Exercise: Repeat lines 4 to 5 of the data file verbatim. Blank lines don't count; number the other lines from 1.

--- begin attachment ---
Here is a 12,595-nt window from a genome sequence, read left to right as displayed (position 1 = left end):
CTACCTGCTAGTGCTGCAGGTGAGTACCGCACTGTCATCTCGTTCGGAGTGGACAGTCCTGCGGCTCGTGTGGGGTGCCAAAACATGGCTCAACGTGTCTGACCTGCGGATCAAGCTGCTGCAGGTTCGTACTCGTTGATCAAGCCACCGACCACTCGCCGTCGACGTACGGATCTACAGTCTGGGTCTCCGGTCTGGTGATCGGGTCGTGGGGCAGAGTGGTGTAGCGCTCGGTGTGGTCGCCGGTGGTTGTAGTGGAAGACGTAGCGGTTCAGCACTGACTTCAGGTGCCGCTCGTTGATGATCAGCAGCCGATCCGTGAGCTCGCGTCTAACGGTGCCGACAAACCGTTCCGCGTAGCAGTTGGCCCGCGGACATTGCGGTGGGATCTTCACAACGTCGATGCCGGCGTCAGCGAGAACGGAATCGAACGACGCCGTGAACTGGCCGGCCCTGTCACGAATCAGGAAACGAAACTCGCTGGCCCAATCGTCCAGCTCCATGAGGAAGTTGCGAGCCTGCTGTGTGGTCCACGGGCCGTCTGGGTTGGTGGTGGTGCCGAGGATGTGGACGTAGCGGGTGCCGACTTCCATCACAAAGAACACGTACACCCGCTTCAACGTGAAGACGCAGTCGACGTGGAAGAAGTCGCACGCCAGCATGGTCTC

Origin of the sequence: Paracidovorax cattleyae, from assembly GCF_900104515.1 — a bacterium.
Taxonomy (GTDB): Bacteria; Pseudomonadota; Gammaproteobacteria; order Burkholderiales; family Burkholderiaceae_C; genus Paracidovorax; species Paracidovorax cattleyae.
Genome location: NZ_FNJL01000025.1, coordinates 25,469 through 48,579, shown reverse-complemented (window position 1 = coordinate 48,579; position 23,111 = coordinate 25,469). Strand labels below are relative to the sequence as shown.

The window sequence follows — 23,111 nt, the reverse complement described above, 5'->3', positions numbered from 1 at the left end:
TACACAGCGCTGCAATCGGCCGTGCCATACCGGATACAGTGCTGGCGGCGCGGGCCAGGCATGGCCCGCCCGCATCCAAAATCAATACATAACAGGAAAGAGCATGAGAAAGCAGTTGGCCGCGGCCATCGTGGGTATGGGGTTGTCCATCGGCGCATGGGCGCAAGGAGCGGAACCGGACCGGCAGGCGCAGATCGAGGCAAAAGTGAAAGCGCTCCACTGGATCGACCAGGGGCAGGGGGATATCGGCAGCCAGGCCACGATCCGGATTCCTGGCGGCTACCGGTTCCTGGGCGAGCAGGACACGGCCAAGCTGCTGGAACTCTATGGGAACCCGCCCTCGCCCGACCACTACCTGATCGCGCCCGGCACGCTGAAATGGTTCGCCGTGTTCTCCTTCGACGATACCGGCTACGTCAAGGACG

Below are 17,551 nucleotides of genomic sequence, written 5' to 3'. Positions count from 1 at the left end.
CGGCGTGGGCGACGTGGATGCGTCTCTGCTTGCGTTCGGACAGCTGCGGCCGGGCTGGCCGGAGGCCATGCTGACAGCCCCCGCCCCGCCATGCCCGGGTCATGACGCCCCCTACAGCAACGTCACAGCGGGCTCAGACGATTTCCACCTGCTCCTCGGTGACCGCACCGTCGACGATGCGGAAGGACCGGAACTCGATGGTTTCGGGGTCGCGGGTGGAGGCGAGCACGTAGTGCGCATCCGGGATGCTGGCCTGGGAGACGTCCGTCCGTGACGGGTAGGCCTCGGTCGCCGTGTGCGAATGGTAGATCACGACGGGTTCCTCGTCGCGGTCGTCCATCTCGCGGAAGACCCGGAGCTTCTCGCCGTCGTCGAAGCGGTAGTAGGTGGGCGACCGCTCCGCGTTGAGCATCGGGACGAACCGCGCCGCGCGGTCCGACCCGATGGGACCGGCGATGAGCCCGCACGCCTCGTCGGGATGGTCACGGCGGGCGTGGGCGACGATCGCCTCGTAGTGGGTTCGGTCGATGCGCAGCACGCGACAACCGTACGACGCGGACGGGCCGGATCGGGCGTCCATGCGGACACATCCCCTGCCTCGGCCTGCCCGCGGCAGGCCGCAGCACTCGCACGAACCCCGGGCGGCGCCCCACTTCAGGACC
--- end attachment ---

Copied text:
Taxonomy (GTDB): Bacteria; Pseudomonadota; Gammaproteobacteria; order Burkholderiales; family Burkholderiaceae_C; genus Paracidovorax; species Paracidovorax cattleyae.
Genome location: NZ_FNJL01000025.1, coordinates 25,469 through 48,579, shown reverse-complemented (window position 1 = coordinate 48,579; position 23,111 = coordinate 25,469). Strand labels below are relative to the sequence as shown.